Here's this week's Stock World Weekly. Just sign in with your PSW user name and password. (Or take a free trial.)

#457319216 /



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Option Review

Release Of Fed Minutes, Icahn Tweet Boost Shares In Apple

Shares in Apple (Ticker: AAPL) are near their highs of the session in the final hour of trading on Wednesday, adding to the muted gains seen earlier in the day, following the release of the September FOMC meeting minutes and after activist investor and Apple shareholder Carl Icahn tweeted, “Tmrw we’ll be sending an open letter to @tim_cook. Believe it will be interesting.” Icahn’s tweet hit the ether at 2:33 pm ET and was met with a spike in volume in Apple shares. The stock is currently up 2.0% on the day at $100.75 as of 3:15 pm ET.

Chart – Apple rally accelerate...

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Digital Currencies

Bitcoin Has Been Getting Obliterated

Joe has found a place for Bitcoins, and if you hold a lot of them, you won't like it.

Bitcoin Has Been Getting Obliterated

Courtesy of 

Remember Bitcoin?

There's not much to say about it, except that it's doing TERRIBLY.

Here's a chart going back to earlier this summer. Charts don't get uglier than this.


Interestingly, the Bitcoin industry continues to be quite excited about the prospects for the digital currency, and there continue to be announcements about expand...

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Last Chance! See The 'Google-Like' Trading Algorithm 'Live' TODAY

Traders and Investors,

RSVP NOW to attend a special presentation TODAY at Noon or 9:00 pm ET, where you’ll see a powerful trading algorithm that’s been tested and proven to return phenomenal results on a consistent basis. 

In fact, it has an 82% win rate…

And had you only traded the conservative alerts recommended by the algorithm since inception, you would have experienced portfolio gains of more than 200%!

Register NOW and secure your virtual seat for one of Today’s LIVE presentations.

When you register for the webinar, you’ll also get instant access to following trading videos:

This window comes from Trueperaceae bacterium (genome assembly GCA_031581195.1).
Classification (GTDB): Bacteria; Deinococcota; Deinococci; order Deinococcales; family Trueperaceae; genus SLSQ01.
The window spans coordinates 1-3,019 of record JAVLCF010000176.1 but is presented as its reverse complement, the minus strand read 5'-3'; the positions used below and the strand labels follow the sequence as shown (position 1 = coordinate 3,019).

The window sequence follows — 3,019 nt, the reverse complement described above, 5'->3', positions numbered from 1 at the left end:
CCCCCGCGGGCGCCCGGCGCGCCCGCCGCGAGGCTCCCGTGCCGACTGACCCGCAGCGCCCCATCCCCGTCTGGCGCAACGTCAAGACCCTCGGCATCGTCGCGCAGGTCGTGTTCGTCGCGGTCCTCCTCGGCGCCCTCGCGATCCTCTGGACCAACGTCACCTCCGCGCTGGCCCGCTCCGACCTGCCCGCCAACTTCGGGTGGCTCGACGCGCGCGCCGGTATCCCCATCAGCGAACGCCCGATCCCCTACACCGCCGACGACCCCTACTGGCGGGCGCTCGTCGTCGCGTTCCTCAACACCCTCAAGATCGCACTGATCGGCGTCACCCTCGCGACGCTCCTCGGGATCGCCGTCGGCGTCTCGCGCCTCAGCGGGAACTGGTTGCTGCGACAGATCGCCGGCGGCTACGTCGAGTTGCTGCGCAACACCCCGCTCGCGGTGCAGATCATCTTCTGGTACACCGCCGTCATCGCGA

• Instant access to FOUR Quick-Start Expectancy...

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Biotechs & Bubbles

Reminder: Pharmboy is available to chat with Members, comments are found below each post.

Well PSW Subscribers....I am still here, barely.  From my last post a few months ago to now, nothing has changed much, but there are a few bargins out there that as investors, should be put on the watch list (again) and if so a small amount.

First, the media is on a tear against biotechs/pharma, ripping companies for their drug prices.  Gilead's HepC drug, Sovaldi, is priced at $84K for the 12-week treatment.  Pundits were screaming bloody murder that it was a total rip off, but when one investigates the other drugs out there, and the consequences of not taking Sovaldi vs. another drug combinations, then things become clearer.  For instance, Olysio (JNJ) is about $66,000 for a 12-week treatment, but is approved for fewer types of patients AND...

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FeedTheBull - Top Stock market and Finance Sites

About Phil:

Philip R. Davis is a founder Phil's Stock World, a stock and options trading site that teaches the art of options trading to newcomers and devises advanced strategies for expert traders...

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About Ilene:

Ilene is editor and affiliate program coordinator for PSW. She manages the site market shadows, archives, more. Contact Ilene to learn about our affiliate and content sharing programs.